Research Summary

Elucidating the mechanisms underlying the Merlin-Hippo signaling in glia growth control in Drosophila

Glial cells are the most abundant cell type in the Central Nervous System (CNS), which play key role in the proper development and functioning of CNS. Despite their fundamental importance, mechanisms underlying the glia development and growth control are not well understood. Hippo signaling is a relatively novel tumor suppressor pathway that plays crucial role in organ growth control and homeostasis in diverse species - from flies to humans. Recently we have identified a role for Merlin - a tumor suppressor- signaling in glia development in Drosophila, and that its effects on growth can be accounted for by modulation of Hippo activity. However, the nature of upstream regulators that confer Merlin growth inhibitory functions remain obscure. Using Drosophila as a model organism; employing genetic, molecular and biochemical approaches, my study investigates Merlin-Hippo signaling function and regulation during glia development and growth. Merlin mutation has been associated with Neurofibromatosis type-2, a familial cancer syndrome with tumors of the peripheral nervous system. By achieving a better understanding of Merlin-Hippo signaling in glia development and biology, we hope to gain insights into glioma growth, permitting the development of more effective targeted therapies.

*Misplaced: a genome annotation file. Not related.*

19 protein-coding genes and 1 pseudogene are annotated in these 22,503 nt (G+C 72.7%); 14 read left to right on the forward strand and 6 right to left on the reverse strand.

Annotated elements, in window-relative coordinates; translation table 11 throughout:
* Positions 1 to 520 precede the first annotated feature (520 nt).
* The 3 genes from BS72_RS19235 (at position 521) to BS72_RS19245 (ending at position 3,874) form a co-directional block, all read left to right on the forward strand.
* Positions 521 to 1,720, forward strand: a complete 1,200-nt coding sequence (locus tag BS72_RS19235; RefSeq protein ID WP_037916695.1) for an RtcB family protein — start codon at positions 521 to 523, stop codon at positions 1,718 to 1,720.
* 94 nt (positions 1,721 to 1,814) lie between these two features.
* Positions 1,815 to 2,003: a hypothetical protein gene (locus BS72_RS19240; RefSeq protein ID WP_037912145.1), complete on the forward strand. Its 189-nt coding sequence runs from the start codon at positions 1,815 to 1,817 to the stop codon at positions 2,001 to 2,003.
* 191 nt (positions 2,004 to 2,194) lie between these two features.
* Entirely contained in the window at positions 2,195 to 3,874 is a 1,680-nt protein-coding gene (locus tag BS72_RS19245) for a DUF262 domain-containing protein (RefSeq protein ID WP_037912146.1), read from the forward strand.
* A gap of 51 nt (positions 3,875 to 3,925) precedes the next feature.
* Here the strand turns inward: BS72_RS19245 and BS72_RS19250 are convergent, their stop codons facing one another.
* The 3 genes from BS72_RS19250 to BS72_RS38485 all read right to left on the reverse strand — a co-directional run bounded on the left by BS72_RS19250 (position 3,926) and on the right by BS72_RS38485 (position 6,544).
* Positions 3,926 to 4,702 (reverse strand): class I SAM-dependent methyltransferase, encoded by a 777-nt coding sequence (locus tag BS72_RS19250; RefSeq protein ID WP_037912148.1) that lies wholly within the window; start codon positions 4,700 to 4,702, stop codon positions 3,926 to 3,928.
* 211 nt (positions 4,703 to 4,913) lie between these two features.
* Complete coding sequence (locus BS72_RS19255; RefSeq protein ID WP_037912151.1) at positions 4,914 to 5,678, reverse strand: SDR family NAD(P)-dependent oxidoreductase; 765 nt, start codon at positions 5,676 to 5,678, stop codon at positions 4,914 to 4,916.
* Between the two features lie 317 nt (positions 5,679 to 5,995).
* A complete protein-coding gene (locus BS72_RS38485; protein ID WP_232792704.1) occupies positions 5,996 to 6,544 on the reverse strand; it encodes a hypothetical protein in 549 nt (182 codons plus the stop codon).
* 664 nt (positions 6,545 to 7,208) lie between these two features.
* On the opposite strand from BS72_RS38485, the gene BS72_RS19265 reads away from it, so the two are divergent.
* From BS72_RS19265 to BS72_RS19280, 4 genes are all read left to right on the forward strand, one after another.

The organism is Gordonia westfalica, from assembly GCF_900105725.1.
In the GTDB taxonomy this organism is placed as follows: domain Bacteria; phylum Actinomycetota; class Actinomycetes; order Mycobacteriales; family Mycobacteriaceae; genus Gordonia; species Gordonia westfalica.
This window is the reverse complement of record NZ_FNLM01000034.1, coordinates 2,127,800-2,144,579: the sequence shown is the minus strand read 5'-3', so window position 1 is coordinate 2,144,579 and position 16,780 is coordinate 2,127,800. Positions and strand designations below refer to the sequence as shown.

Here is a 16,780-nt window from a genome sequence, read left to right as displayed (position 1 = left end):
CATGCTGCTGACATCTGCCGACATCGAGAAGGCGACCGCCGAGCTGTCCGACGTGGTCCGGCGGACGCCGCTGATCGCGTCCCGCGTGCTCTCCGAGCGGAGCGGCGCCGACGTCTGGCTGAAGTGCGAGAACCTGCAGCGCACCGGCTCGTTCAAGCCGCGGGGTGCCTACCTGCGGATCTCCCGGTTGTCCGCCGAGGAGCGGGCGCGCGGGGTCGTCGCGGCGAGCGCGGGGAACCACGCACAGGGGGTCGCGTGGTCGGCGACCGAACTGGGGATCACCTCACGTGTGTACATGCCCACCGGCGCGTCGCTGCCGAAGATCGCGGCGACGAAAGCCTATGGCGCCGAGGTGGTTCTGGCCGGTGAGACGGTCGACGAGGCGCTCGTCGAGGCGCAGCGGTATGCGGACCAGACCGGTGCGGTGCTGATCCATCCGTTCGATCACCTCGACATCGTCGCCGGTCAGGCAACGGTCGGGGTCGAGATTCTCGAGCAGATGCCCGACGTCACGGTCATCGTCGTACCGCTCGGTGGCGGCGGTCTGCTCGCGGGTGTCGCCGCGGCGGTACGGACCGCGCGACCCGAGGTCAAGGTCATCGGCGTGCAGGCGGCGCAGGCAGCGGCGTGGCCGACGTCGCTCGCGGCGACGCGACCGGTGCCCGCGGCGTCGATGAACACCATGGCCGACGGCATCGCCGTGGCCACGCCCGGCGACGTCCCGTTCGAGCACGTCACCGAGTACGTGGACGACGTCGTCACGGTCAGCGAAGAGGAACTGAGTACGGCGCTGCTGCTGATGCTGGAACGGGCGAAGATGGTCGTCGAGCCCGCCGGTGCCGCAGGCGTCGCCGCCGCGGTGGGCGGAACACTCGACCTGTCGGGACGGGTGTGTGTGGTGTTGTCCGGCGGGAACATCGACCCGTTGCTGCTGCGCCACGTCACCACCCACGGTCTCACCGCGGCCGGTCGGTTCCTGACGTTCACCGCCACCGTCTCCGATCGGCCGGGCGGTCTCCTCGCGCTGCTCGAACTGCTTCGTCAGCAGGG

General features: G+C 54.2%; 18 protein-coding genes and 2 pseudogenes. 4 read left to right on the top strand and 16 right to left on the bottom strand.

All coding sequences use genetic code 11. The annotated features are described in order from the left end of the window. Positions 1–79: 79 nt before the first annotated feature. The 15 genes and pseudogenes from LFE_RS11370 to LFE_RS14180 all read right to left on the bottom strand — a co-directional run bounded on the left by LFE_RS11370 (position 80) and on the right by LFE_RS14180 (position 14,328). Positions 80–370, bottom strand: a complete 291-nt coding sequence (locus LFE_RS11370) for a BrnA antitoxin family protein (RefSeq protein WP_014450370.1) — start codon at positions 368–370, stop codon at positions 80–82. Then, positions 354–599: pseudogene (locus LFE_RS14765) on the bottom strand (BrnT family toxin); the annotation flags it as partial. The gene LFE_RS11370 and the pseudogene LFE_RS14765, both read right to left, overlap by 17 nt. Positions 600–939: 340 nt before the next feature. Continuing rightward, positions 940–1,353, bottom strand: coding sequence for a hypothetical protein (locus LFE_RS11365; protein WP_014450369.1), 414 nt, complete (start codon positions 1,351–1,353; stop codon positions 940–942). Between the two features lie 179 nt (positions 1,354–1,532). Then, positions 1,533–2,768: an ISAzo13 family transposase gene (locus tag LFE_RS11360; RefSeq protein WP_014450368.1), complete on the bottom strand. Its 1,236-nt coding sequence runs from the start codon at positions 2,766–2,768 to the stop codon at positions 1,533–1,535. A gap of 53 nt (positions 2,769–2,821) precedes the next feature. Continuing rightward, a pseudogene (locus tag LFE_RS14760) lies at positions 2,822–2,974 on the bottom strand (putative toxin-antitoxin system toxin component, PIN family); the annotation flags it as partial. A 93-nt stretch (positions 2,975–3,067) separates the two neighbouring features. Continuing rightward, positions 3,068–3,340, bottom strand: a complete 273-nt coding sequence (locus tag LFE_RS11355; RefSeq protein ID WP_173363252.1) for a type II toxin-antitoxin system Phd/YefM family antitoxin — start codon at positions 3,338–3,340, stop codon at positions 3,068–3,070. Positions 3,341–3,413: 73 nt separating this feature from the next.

Figure Legend: Schematic model of the Merlin-Hippo signaling in Drosophila glial cells. Yorkie is the key downstream effector of the pathway and is a transcriptional co-activator. Yorkie target genes include cell cycle and apoptosis regulators. Upstream regulators in the pathway influence Yki activity by affecting its phosphorylation and localization. Pointed arrows show activating effects, block arrows show inhibiting effects.